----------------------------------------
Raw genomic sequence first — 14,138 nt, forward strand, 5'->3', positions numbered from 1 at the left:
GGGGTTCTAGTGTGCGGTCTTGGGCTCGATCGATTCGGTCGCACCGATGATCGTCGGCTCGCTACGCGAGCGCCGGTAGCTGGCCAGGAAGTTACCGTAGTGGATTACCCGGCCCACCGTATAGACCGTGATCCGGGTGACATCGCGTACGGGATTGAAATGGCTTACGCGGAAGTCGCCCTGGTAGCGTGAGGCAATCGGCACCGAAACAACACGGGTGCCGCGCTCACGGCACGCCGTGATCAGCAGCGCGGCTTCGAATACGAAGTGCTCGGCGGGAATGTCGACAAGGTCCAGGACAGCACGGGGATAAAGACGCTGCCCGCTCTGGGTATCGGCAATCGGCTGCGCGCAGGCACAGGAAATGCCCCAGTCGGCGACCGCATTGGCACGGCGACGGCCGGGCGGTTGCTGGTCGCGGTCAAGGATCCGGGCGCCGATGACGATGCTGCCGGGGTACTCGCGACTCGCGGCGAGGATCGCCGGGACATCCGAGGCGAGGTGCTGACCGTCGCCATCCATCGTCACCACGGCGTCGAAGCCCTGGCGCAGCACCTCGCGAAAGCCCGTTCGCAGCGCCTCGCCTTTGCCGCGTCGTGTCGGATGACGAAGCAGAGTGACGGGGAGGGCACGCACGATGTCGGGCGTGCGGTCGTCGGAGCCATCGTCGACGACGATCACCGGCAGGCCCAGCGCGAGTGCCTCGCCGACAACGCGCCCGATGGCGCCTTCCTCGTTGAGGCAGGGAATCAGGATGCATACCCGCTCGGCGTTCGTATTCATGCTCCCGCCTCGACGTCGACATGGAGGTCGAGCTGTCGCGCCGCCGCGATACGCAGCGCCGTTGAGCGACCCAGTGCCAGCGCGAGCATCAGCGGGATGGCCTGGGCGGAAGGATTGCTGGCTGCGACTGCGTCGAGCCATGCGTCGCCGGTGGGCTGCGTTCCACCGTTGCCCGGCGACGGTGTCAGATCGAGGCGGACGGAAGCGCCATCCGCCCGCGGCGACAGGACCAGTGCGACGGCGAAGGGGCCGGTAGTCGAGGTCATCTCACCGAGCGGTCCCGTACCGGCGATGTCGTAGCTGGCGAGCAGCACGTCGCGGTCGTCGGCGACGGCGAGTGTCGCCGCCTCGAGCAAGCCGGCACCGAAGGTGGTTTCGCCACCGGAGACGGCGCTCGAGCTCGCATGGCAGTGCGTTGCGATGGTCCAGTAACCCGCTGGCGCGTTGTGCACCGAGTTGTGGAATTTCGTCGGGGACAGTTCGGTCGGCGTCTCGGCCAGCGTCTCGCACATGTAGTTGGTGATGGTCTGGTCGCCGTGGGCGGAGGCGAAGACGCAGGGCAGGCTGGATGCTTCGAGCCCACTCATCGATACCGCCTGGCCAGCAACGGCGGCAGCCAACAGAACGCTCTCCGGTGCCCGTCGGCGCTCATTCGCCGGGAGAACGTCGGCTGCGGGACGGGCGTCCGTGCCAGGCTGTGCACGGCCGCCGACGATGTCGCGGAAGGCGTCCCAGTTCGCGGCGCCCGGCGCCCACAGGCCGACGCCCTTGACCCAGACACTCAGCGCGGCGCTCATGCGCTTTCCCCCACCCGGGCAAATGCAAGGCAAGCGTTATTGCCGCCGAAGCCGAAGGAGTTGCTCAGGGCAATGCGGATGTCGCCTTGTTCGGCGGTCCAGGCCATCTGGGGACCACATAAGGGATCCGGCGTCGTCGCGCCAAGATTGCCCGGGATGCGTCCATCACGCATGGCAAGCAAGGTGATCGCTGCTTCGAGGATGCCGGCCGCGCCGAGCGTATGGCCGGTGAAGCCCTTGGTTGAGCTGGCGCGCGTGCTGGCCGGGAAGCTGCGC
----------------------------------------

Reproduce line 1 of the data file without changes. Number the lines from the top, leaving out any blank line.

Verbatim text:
Raw genomic sequence first — 14,138 nt, forward strand, 5'->3', positions numbered from 1 at the left: